First in the Nation—and some pretty decent hiking too!

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9 February 2016
Comments: 4

Historic sign at Dixville Notch.

The whole country will have its eyes on New Hampshire today as Granite Staters flock to the polls in the first in the nation primary. The state is very proud of its role in helping to choose our president, and nowhere are politics taken so seriously and politicians scrutinized so thoroughly than in this tiny New England State.

I grew up in New Hampshire and was shaped by this socially-libertarian, fiscally conservative state. The rural state with its abundance of open space, a sprawling national forest and miles upon miles of topnotch hiking trails shaped me as well! I now live and do most of my hiking in the only state named for a president. But it’s New Hampshire where an entire mountain range is named for presidents.


View of Dixville Notch from Table Mountain.

Mount Washington is the highest among them at 6288-feet. There’s an Adams, Monroe, Madison, Jefferson, and Pierce (NH native son who has a county in Washington named after him) among them. Eisenhower joined the ranks in 1969. But Kennedy was snubbed  earlier to replace a peak with an offensive name . It was later changed–just not to honor the Massachusetts president. Mount Reagan joined the ranks in 2003 among some controversy. There’s a Mount Carter and Mount Clinton too, but they’re not named for Jimmy and Bill, but for a local and a New York governor. All of these peaks are adorned with trails and all are excellent hikes.


Yep-that’s quite a drop!

But it is in the state’s far north where I really like to hike. It is here in Coos County (the North Country) with its 1,17o,000-acres, and only 31,600 residents; is an East Coast that many of my Northwest friends can’t imagine. Here you’ll find moose traipsing all over the countryside and dozens of large undeveloped lakes echoing the call of the loon. In the villages and old mill towns you’ll hear French almost as much as English. And you’ll sense a people that are resilient, proud and fiercely independent.


Looking east from Table Mountain. Live Free and hike!

It is in the town of Dixville Notch (population 12) where the first votes are cast (shortly after midnight) and announced. And the folks of Dixville have voted as such since 1960. You need to visit this hamlet for its history and proud traditions and to do some hiking. One of my favorite hikes in New England and one I have returned to a couple of times since settling in the Northwest is Table Mountain. From this precipitous outcropping hovering hundreds of feet over a tight pass in the northern mountains you are afforded one heck of a view of Dixville Notch. It’s a breathtaking scene of one of the prettiest places in America—and one where the residents take their civic duty seriously.

This year Bernie Sanders and John Kasich won the Dixville Notch Vote. And this tiny town has correctly voted for the final Republican nominee every election since 1968. But no matter who wins this primary and later the presidency—I hope they all get a chance to do a little hiking in these parts—and perhaps too be a little influenced by these mountains as I have been–leading to a healthy lifestyle of outdoor recreation and sound conservation principles. Live Free or Die is the state’s motto. And in the mountains and on the trail I am Free! How about you?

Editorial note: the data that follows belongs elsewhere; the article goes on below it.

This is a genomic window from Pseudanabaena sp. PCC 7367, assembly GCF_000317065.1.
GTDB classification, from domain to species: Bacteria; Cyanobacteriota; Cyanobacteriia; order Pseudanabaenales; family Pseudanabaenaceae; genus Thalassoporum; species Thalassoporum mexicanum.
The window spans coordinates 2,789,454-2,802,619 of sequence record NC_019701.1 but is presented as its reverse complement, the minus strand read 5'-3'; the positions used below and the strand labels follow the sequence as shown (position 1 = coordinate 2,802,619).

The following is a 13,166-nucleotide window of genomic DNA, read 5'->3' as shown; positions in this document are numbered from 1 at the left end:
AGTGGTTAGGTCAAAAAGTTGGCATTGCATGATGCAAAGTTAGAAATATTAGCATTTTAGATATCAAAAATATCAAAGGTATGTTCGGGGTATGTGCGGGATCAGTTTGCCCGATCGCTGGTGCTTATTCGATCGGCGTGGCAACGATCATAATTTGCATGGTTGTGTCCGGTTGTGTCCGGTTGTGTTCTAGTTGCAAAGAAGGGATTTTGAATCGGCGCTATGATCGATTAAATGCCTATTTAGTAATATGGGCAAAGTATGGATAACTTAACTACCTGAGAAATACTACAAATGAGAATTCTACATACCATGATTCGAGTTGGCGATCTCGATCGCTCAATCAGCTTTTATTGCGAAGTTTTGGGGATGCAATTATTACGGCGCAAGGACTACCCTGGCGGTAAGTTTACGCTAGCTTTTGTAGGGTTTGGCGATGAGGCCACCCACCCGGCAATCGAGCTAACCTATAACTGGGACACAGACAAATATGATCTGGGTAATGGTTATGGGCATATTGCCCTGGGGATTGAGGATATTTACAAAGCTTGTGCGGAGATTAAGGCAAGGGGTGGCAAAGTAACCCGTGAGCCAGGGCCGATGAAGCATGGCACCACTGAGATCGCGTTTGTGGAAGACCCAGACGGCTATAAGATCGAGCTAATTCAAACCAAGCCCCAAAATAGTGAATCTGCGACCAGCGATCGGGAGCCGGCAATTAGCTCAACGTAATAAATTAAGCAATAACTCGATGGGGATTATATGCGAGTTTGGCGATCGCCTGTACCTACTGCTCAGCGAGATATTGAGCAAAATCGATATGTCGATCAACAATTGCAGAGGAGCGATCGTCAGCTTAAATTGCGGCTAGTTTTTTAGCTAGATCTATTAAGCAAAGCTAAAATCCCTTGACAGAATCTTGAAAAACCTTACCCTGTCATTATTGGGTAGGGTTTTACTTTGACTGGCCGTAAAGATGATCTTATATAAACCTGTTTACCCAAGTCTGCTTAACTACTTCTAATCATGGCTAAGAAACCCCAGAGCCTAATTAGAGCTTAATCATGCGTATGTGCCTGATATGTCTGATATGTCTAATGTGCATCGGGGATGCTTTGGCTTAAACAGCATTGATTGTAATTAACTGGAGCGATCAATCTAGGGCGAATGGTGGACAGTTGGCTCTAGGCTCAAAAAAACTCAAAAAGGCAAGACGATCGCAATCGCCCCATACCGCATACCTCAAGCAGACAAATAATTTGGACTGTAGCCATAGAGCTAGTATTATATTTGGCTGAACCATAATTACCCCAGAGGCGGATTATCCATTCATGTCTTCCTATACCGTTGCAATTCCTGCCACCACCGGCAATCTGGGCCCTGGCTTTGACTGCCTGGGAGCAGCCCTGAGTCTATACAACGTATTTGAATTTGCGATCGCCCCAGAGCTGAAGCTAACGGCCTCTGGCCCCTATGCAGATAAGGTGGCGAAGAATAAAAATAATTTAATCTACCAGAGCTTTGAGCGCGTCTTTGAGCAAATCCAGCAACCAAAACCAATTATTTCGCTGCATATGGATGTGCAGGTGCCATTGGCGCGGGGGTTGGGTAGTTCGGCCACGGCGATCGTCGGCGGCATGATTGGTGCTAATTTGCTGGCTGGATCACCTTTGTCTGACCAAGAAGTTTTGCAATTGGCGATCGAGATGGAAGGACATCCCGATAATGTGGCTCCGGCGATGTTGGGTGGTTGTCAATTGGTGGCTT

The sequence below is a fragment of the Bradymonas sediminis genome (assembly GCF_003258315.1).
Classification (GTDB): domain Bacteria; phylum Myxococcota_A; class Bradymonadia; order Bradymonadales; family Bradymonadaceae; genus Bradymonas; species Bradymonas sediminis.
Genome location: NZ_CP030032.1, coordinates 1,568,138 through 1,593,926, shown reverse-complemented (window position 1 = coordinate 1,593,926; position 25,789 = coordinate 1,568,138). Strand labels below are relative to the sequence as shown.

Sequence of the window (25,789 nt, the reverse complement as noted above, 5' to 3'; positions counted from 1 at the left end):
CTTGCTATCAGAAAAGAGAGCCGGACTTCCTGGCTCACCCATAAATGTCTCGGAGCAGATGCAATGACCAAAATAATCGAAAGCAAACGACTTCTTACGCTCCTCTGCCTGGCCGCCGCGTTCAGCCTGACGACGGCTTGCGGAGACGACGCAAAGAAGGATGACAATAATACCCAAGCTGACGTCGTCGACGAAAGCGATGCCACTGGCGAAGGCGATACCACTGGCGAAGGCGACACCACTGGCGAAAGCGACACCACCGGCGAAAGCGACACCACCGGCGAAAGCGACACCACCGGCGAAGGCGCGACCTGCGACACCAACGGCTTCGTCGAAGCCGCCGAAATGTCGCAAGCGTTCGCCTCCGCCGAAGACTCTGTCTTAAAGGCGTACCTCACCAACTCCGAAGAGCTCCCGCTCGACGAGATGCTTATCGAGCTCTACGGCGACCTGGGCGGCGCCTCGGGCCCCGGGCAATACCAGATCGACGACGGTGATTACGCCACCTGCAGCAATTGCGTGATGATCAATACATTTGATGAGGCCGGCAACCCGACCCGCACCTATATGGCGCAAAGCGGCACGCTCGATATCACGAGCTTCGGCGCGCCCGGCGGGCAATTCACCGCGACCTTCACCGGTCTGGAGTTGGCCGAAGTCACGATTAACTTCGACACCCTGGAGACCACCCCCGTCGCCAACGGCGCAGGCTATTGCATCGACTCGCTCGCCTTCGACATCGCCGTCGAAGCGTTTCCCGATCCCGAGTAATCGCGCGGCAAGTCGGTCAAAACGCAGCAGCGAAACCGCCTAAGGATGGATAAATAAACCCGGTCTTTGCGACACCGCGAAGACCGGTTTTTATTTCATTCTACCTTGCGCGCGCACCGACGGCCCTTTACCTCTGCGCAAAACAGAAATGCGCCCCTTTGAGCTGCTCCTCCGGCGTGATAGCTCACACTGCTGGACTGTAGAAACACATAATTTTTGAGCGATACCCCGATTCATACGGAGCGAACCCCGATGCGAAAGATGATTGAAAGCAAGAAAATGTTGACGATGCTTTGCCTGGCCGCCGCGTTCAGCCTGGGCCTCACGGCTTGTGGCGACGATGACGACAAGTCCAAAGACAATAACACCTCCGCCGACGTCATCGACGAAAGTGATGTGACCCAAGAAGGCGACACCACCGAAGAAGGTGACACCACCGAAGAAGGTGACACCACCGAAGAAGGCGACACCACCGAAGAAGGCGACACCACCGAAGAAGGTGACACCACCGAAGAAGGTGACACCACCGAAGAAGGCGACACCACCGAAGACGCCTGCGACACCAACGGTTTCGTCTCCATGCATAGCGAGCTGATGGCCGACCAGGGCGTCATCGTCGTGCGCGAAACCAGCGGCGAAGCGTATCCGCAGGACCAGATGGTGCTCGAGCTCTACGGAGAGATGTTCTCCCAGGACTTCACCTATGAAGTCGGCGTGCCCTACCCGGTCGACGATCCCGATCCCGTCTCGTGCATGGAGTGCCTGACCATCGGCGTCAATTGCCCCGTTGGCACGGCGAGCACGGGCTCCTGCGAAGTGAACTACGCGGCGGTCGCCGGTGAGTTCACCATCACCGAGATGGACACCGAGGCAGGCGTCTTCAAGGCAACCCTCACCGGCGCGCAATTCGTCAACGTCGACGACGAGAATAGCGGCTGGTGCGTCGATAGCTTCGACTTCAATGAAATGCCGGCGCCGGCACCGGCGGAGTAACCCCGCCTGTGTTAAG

4 comments on “First in the Nation—and some pretty decent hiking too!

  1. Tiffany on said:

    I often wonder about leaving the NW (these dark days really get to me) and heading to the NE (easier access to family in the mid-west, more sun!?). Your article practically has sold me on it. 🙂

    (PWC member)

    • Administrator on said:

      Winters are long and cold in NE Tiffany but that is what winter sports are for-there is some great cross-country skiing and snowshoeing to be done there. The thing I really like about northern NE is the rural lifestyle that has big city amenities such as cultural and educational institutes. The way of life is special there-very low crime and a strong sense of community. I wish you the best no matter where you choose to spend your next years!

  2. Although I’m from Washington State, I’ve been visiting New Hampshire about once a year for the past five years. I love hiking on the mountains in the Monadnock region. Their mountains are hills by our standards, but that doesn’t make them any easier to navigate. The trails in NH are covered with roots and rocks that make for a very different terrain from what we’re used to out West. I love those “hills” in NH.

    • Administrator on said:

      True and I don’t compare the mountains of NH to the mountains of WA. They are two different creatures with their own unique charms. I love the wildflower meadows of the Cascades and I love the northern hardwood forests-especially in the autumn in NH. I love the fact that these places are so different, yet I feel at home hiking in both! Maybe Maybe I’ll run into on the trail in WA or NH!

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